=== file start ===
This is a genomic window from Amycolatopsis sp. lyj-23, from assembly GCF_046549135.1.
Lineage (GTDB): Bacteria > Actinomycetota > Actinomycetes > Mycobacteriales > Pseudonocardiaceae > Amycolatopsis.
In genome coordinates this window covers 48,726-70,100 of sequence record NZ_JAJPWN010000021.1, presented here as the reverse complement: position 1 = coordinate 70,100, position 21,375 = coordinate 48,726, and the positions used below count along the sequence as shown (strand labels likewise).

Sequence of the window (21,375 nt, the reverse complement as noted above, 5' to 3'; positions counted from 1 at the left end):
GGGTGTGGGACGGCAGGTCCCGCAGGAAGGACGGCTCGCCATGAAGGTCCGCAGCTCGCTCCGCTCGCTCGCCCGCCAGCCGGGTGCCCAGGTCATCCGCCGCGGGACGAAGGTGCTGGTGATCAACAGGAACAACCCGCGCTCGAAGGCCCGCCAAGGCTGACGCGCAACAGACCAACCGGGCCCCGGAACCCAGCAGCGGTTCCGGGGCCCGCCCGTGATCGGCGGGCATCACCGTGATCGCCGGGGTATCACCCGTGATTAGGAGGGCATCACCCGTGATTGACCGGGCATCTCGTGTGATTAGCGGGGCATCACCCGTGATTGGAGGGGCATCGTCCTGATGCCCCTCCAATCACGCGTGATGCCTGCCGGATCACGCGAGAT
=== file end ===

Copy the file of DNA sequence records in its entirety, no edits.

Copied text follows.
This is a genomic window from Amycolatopsis sp. lyj-23, from assembly GCF_046549135.1.
Lineage (GTDB): Bacteria > Actinomycetota > Actinomycetes > Mycobacteriales > Pseudonocardiaceae > Amycolatopsis.
In genome coordinates this window covers 48,726-70,100 of sequence record NZ_JAJPWN010000021.1, presented here as the reverse complement: position 1 = coordinate 70,100, position 21,375 = coordinate 48,726, and the positions used below count along the sequence as shown (strand labels likewise).

Sequence of the window (21,375 nt, the reverse complement as noted above, 5' to 3'; positions counted from 1 at the left end):
GGGTGTGGGACGGCAGGTCCCGCAGGAAGGACGGCTCGCCATGAAGGTCCGCAGCTCGCTCCGCTCGCTCGCCCGCCAGCCGGGTGCCCAGGTCATCCGCCGCGGGACGAAGGTGCTGGTGATCAACAGGAACAACCCGCGCTCGAAGGCCCGCCAAGGCTGACGCGCAACAGACCAACCGGGCCCCGGAACCCAGCAGCGGTTCCGGGGCCCGCCCGTGATCGGCGGGCATCACCGTGATCGCCGGGGTATCACCCGTGATTAGGAGGGCATCACCCGTGATTGACCGGGCATCTCGTGTGATTAGCGGGGCATCACCCGTGATTGGAGGGGCATCGTCCTGATGCCCCTCCAATCACGCGTGATGCCTGCCGGATCACGCGAGAT